Fox Sports pitches high and inside

John Peeples
The world of sports unifies American culture. Asian, black, hispanic, and white. Boys, women, girls, and men. Five-year-olds and eighty-three-year-olds. It doesn't matter. Athletics is societal glue. Unfortunately, Liberalism dominates the world of sports commentary more than it does the Six O'clock news.St. Louis Cardinals manager, Tony LaRussa, was accosted by a local newsperson a couple of days ago to comment on the anticipated appearance of Tea Party advocates at a game between his Cardinals and the Arizona Diamondbacks. Specifically, the reporter wanted LaRussa's opinion on the pending Arizona illegal alien legislation. Mr. LaRussa voiced his support for the measure as reported by Fox Sports' Jon Paul Morosi:

"I'm actually a supporter of what Arizona is doing," La Russa said Tuesday, according to the St. Louis Post-Dispatch. "If the national government doesn't fix your problem, you've got a problem. You've got to fix it yourself. That's just part of the American way."

Morosi took exception to this position, and turned to a woefully misinformed baseball star for support:

Padres slugger Adrian Gonzalez, one of the most prominent Mexican-American players in the game, told the San Diego Union Tribune: "It's immoral. They're violating human rights. ... This is discrimination. Are they going to pass out a picture saying ‘You should look like this and you're fine, but if you don't, do people have the right to question you?' That's profiling."

So, we see a MSM writer's slant on the news. Nothing new there, right. But, wait! There's also a veiled "call to action!" Morosi states that LaRussa's comments will impair his team's ability to improve itself via free agency acquisitions:

But what about free agents - players who don't know La Russa as well? Their opinion of La Russa is based on what they hear from others in the game, along with what they read or see through the media.

All it takes is one teammate-to-teammate remark - "You know, La Russa supports that Arizona law" - and a player's perception of La Russa becomes something very different from what the Cardinals want it to be.

Mr. Morosi's commentary typifies sports journalists' world-view. While they profess to foster the cultural unity achieved through sports, they divide athletes-and fans-when it suits their ill-informed prejudices.

John Peeples


The world of sports unifies American culture. Asian, black, hispanic, and white. Boys, women, girls, and men. Five-year-olds and eighty-three-year-olds. It doesn't matter. Athletics is societal glue. Unfortunately, Liberalism dominates the world of sports commentary more than it does the Six O'clock news.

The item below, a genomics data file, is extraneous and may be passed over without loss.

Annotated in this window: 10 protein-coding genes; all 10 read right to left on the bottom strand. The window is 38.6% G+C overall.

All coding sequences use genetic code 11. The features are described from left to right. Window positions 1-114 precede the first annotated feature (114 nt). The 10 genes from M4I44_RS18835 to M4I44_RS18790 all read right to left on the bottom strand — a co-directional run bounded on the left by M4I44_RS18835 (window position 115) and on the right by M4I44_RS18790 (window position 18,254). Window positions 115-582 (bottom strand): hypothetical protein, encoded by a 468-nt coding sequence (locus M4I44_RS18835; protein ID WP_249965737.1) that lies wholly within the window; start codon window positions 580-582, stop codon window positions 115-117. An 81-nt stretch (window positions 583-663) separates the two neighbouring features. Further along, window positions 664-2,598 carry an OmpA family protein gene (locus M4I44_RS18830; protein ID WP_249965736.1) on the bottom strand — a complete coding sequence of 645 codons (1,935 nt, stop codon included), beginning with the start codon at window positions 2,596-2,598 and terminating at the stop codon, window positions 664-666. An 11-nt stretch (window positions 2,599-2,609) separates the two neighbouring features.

St. Louis Cardinals manager, Tony LaRussa, was accosted by a local newsperson a couple of days ago to comment on the anticipated appearance of Tea Party advocates at a game between his Cardinals and the Arizona Diamondbacks. Specifically, the reporter wanted LaRussa's opinion on the pending Arizona illegal alien legislation. Mr. LaRussa voiced his support for the measure as reported by Fox Sports' Jon Paul Morosi:

"I'm actually a supporter of what Arizona is doing," La Russa said Tuesday, according to the St. Louis Post-Dispatch. "If the national government doesn't fix your problem, you've got a problem. You've got to fix it yourself. That's just part of the American way."

Morosi took exception to this position, and turned to a woefully misinformed baseball star for support:

Padres slugger Adrian Gonzalez, one of the most prominent Mexican-American players in the game, told the San Diego Union Tribune: "It's immoral. They're violating human rights. ... This is discrimination. Are they going to pass out a picture saying ‘You should look like this and you're fine, but if you don't, do people have the right to question you?' That's profiling."

So, we see a MSM writer's slant on the news. Nothing new there, right. But, wait! There's also a veiled "call to action!" Morosi states that LaRussa's comments will impair his team's ability to improve itself via free agency acquisitions:

But what about free agents - players who don't know La Russa as well? Their opinion of La Russa is based on what they hear from others in the game, along with what they read or see through the media.

All it takes is one teammate-to-teammate remark - "You know, La Russa supports that Arizona law" - and a player's perception of La Russa becomes something very different from what the Cardinals want it to be.

Mr. Morosi's commentary typifies sports journalists' world-view. While they profess to foster the cultural unity achieved through sports, they divide athletes-and fans-when it suits their ill-informed prejudices.

John Peeples